I think yes. Next to Piscis Austrinus we find the constellation of Cetus, the whale. The name Cetus goes back to an old Greek sea goddess: Keto, the beast of the sea. A connection between Keto and Rán lays at hand, both represent the dangers of the sea. And what about the net? If we look on a star map Cetus has a strange shape. Actually there seem to be two rings of stars connected by some others. I assume the western and bigger ring represents the net of Rán.

I assume there is also a connection between Cetus, the sea beast, and Grendel and the mother of Grendel in the Beowulf epos. This would get probability by seeing the Pegasus square as the hall Heorot, 'the hall of the hart', 'the mead hall'. This would be supported by the old constellation of the stag MUL.LU.LIM of Sumerian sources next to the Pegasus square. But that's another story.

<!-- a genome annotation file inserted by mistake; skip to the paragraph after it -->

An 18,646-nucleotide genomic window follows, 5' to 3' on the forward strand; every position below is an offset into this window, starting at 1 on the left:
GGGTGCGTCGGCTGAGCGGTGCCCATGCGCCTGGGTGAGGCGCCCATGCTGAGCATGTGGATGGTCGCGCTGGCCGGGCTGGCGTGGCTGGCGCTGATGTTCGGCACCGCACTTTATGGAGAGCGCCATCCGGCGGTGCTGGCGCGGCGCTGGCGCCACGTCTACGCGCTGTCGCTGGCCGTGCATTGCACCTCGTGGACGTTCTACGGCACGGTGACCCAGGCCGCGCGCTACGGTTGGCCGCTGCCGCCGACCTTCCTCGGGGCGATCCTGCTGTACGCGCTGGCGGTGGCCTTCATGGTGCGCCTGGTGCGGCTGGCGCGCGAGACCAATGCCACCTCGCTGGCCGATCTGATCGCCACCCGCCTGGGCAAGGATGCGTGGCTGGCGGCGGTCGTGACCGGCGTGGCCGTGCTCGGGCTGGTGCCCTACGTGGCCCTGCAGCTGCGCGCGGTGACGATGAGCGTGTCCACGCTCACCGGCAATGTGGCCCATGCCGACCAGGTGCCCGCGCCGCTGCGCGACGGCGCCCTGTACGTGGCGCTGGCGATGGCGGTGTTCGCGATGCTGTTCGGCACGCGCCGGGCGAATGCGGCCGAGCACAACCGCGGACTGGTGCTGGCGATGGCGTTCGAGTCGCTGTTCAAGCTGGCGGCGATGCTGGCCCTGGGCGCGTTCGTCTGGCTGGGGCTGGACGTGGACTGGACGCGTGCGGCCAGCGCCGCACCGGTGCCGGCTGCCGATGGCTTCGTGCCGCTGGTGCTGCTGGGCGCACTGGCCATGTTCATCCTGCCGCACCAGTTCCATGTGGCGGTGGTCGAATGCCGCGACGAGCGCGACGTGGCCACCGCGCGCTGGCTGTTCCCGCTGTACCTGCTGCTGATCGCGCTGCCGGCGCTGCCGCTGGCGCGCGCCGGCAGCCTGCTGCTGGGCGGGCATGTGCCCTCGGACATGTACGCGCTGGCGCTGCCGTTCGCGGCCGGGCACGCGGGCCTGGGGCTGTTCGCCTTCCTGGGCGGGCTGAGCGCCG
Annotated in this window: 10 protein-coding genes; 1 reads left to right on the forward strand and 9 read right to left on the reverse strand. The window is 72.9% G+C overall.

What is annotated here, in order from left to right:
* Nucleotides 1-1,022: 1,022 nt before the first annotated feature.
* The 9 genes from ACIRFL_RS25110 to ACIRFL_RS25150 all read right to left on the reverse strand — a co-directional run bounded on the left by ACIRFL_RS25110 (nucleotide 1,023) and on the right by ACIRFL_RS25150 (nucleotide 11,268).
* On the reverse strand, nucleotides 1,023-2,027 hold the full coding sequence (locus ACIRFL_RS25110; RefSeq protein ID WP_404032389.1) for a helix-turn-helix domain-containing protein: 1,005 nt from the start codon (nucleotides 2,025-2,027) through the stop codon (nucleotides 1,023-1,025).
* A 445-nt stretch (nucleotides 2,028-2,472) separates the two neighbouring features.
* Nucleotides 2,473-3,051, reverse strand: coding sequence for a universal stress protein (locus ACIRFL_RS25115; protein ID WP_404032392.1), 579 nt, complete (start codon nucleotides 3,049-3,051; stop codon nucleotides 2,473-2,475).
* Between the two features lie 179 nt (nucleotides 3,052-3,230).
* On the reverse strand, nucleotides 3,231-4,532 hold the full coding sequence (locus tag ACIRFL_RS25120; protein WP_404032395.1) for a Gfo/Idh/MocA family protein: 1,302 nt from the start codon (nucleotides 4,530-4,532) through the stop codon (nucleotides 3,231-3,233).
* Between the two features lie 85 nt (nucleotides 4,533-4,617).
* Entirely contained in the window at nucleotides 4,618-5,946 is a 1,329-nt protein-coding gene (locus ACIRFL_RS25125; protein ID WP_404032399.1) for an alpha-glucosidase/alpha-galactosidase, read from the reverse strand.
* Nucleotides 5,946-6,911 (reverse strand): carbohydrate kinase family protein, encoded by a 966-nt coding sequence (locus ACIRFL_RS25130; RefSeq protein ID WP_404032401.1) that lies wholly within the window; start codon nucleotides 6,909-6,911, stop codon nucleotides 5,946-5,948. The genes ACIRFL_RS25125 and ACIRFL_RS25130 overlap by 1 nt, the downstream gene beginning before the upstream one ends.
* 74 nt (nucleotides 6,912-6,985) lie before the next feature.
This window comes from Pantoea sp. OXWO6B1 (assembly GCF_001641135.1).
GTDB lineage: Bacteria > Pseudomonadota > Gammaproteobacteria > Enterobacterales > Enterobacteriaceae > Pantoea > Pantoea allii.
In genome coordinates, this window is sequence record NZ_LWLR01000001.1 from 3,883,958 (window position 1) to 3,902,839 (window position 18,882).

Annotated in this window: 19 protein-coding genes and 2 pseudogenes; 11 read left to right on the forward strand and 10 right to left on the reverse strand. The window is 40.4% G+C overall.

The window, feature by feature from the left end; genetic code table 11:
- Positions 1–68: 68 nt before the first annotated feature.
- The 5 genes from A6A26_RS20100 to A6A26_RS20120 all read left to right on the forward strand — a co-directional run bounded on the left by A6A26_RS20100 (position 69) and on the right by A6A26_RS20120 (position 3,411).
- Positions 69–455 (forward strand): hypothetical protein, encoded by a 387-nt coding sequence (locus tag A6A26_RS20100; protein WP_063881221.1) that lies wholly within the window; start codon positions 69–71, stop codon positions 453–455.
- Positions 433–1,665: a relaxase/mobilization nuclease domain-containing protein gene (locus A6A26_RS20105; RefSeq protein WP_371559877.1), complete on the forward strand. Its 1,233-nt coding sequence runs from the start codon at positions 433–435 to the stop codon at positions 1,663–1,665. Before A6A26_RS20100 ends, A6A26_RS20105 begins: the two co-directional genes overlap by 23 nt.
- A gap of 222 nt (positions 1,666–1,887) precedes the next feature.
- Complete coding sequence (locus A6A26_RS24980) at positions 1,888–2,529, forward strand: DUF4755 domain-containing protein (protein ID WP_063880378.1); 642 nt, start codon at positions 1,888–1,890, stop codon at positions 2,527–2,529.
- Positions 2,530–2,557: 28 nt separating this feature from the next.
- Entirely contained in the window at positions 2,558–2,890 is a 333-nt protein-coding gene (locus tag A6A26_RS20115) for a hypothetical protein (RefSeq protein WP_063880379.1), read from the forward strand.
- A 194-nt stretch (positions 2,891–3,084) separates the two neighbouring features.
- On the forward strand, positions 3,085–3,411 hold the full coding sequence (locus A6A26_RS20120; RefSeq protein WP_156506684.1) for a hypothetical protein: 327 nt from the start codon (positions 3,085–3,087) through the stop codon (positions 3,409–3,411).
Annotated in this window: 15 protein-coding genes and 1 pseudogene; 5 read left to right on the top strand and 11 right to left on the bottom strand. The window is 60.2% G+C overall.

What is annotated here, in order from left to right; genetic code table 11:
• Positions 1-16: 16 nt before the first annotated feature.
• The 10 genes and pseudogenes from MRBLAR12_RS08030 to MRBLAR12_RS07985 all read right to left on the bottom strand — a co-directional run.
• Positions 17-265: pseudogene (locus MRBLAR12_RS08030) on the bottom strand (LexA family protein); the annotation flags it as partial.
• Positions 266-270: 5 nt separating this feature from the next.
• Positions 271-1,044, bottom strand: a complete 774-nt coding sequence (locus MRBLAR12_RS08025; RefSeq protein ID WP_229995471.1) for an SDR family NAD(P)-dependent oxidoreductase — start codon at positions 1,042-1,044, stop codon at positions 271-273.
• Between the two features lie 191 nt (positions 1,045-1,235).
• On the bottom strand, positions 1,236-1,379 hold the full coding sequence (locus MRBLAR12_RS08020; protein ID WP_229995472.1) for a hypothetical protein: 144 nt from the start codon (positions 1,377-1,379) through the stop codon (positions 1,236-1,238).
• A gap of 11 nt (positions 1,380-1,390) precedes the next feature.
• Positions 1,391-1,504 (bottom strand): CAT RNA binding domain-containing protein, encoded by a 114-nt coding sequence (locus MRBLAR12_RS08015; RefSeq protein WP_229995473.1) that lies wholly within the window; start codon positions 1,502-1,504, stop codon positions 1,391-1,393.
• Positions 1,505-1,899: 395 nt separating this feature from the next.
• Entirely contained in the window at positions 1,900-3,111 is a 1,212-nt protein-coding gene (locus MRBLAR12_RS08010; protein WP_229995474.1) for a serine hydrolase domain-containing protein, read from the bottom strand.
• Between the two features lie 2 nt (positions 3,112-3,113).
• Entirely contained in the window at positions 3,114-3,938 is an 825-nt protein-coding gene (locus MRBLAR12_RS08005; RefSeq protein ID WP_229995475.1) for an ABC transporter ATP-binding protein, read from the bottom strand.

Brokk and Sindri and the Gadfly

The two dwarfs Sindri and Brokkr forged the hammer of Thor, the golden boar of Freyr, Gullinborsti, and the golden ring of Odin, Draupnir. Previously, I have identified these three items with the Pleiades, the constellation Aries and the Circlet of Pisces. Is it also possible to find the two smiths themselves?

Perhaps. At least there are some interesting details worthy of study. To forge the items the two dwarfs use a bellows. Sindri stands in front of the bellows, Brokkr behind it, where he is disturbed by a gad-fly biting him. Is it possible to find this scene in the starry sky?